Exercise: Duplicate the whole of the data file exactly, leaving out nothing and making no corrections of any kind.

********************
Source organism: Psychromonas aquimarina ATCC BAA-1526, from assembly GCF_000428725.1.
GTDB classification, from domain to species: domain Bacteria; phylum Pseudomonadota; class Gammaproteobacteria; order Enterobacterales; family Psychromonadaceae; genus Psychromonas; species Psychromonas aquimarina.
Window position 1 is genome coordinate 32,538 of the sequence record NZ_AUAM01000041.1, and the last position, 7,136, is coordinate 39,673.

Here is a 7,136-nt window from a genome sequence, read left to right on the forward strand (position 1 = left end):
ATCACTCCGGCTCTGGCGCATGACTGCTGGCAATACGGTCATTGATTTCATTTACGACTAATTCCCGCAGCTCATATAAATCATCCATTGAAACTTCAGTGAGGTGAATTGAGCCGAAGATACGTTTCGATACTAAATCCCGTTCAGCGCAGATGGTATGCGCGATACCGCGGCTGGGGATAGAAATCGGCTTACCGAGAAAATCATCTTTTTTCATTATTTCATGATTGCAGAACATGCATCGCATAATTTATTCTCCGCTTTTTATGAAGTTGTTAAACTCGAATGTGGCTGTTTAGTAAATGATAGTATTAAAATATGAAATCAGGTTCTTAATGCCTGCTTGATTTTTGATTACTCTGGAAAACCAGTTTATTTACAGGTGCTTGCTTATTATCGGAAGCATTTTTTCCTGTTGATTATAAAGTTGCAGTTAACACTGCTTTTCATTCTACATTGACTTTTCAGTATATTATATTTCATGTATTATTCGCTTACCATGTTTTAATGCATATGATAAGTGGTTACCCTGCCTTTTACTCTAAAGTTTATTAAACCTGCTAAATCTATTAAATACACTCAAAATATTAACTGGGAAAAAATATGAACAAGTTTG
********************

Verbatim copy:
Source organism: Psychromonas aquimarina ATCC BAA-1526, from assembly GCF_000428725.1.
GTDB classification, from domain to species: domain Bacteria; phylum Pseudomonadota; class Gammaproteobacteria; order Enterobacterales; family Psychromonadaceae; genus Psychromonas; species Psychromonas aquimarina.
Window position 1 is genome coordinate 32,538 of the sequence record NZ_AUAM01000041.1, and the last position, 7,136, is coordinate 39,673.

Here is a 7,136-nt window from a genome sequence, read left to right on the forward strand (position 1 = left end):
ATCACTCCGGCTCTGGCGCATGACTGCTGGCAATACGGTCATTGATTTCATTTACGACTAATTCCCGCAGCTCATATAAATCATCCATTGAAACTTCAGTGAGGTGAATTGAGCCGAAGATACGTTTCGATACTAAATCCCGTTCAGCGCAGATGGTATGCGCGATACCGCGGCTGGGGATAGAAATCGGCTTACCGAGAAAATCATCTTTTTTCATTATTTCATGATTGCAGAACATGCATCGCATAATTTATTCTCCGCTTTTTATGAAGTTGTTAAACTCGAATGTGGCTGTTTAGTAAATGATAGTATTAAAATATGAAATCAGGTTCTTAATGCCTGCTTGATTTTTGATTACTCTGGAAAACCAGTTTATTTACAGGTGCTTGCTTATTATCGGAAGCATTTTTTCCTGTTGATTATAAAGTTGCAGTTAACACTGCTTTTCATTCTACATTGACTTTTCAGTATATTATATTTCATGTATTATTCGCTTACCATGTTTTAATGCATATGATAAGTGGTTACCCTGCCTTTTACTCTAAAGTTTATTAAACCTGCTAAATCTATTAAATACACTCAAAATATTAACTGGGAAAAAATATGAACAAGTTTG